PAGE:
The Holy Roman Empire can help inspire a different European Union


Germany’s past casts a long shadow. Last summer, Greeks protesting against the stringent terms of the EU bailout brandished pictures of Angela Merkel sporting a Hitler moustache and a Nazi armband, with the swastika replaced by the euro sign.

Such images remain potent but they hinder real engagement with the questions of how Germany will use its current economic and political influence, and how far the EU can or should contain that power. For answers we should look back in time to when Germany was part of the Holy Roman Empire.

The empire scarcely seems worthy of discussion today. If it has any resonance at all, it is usually thanks to Voltaire’s quip that it was “neither holy, Roman nor an empire”. Founded by Charlemagne on Christmas Day 800, the empire appeared to go into decline almost immediately until being swept away as an obsolete irrelevance by Napoleon in 1806. In the words of James Madison, the fourth president of the US, the empire was “a nerveless body; incapable of regulating its own members; insecure against external dangers and agitated with unceasing fermentations in its own bowels.”

Knowing why the empire has been interpreted this way can help us to understand present-day Germany’s position in Europe, particularly its leading role within the EU.

The legacy of two world wars has encouraged those outside Germany to fear its leadership as potential hegemony but the history of the Holy Roman Empire reveals a time when Germany was part of a wider pacific order.

The negative interpretation of the empire rests on seeing it as a series of failed attempts to create a German nation state. In this version of history, a succession of monarchs tried to create central institutions capable of imposing a uniform system of rule, only to be thwarted by the selfish ambitions of petty German princes.

In fact, the empire was never simply “Germany”. It covered what is now Austria, Switzerland, Belgium, Luxembourg, Netherlands, the Czech Republic, much of Italy, and parts of France and Poland.

Historians in all these countries found no use for the empire when they came to write their national stories in the 19th century. For them, like the Greek protesters, “empire” meant foreign domination.

Power was always multiple and plural. The management of daily life was devolved to more local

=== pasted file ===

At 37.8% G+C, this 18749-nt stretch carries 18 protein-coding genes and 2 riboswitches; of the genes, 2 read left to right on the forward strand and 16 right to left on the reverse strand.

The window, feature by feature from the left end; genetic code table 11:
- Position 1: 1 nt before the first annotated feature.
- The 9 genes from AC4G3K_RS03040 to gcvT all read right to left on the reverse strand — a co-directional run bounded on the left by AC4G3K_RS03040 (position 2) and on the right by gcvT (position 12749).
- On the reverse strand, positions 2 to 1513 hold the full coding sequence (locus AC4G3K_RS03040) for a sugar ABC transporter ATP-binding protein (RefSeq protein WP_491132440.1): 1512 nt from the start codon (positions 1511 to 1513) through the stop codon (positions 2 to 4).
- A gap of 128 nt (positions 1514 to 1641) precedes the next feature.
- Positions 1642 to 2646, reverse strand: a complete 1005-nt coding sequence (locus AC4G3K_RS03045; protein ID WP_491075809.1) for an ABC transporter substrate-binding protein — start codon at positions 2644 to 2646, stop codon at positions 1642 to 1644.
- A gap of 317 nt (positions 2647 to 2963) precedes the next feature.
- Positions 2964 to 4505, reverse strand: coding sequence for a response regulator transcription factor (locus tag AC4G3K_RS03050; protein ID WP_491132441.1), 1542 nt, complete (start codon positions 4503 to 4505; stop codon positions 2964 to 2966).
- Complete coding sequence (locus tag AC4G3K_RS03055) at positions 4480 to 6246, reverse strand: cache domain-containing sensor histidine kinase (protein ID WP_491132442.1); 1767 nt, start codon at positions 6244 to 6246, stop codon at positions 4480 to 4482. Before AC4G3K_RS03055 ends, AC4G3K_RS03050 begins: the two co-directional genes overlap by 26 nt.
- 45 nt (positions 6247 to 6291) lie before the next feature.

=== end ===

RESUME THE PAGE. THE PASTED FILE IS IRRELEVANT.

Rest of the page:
The imperial aspect of the empire is perhaps the hardest for us to grasp today, largely because we tend to conceive empire through the experience of European colonial power.

We expect empires to have a clear and stable core inhabited by an imperial people that imposes its will on peripheral regions. But the Holy Roman Empire had no core, because it never possessed a clear centre of government or even an official capital. Instead, power was always multiple and plural. The management of daily life was devolved to more local powers.

The most significant change across the centuries was not a progressive fragmentation of an originally centralised power, as previous generations of historians believed.

Rather, it was a gradual thickening of local power that drew its legitimacy from its relationship to the empire as a whole. Imperial charters and laws sanctioned local rights and liberties.

Additional layers were added over time in response to circumstances, most notably during the 16th and 17th centuries, when Protestants acquired the same legal safeguards as Roman Catholics.

Its inhabitants generally identified with it positively because it preserved their own autonomy and ways of life

However, long before this Jews had received protective rights which generally functioned better than those granted by monarchs in Europe’s more centralised kingdoms.

And it is here that we see most clearly what the empire can tell us about Europe’s possible future. Its inhabitants generally identified with it positively because it preserved their own autonomy and ways of life.

It cannot be a blueprint for today’s EU, because the social order which underpinned that local autonomy was also riddled with inequalities we would find abhorrent.

Yet it does suggest an alternative to the stark choice between the EU as a single, homogeneous superstate or fatally weakening Europe’s global position by fragmenting it into a mosaic of national states.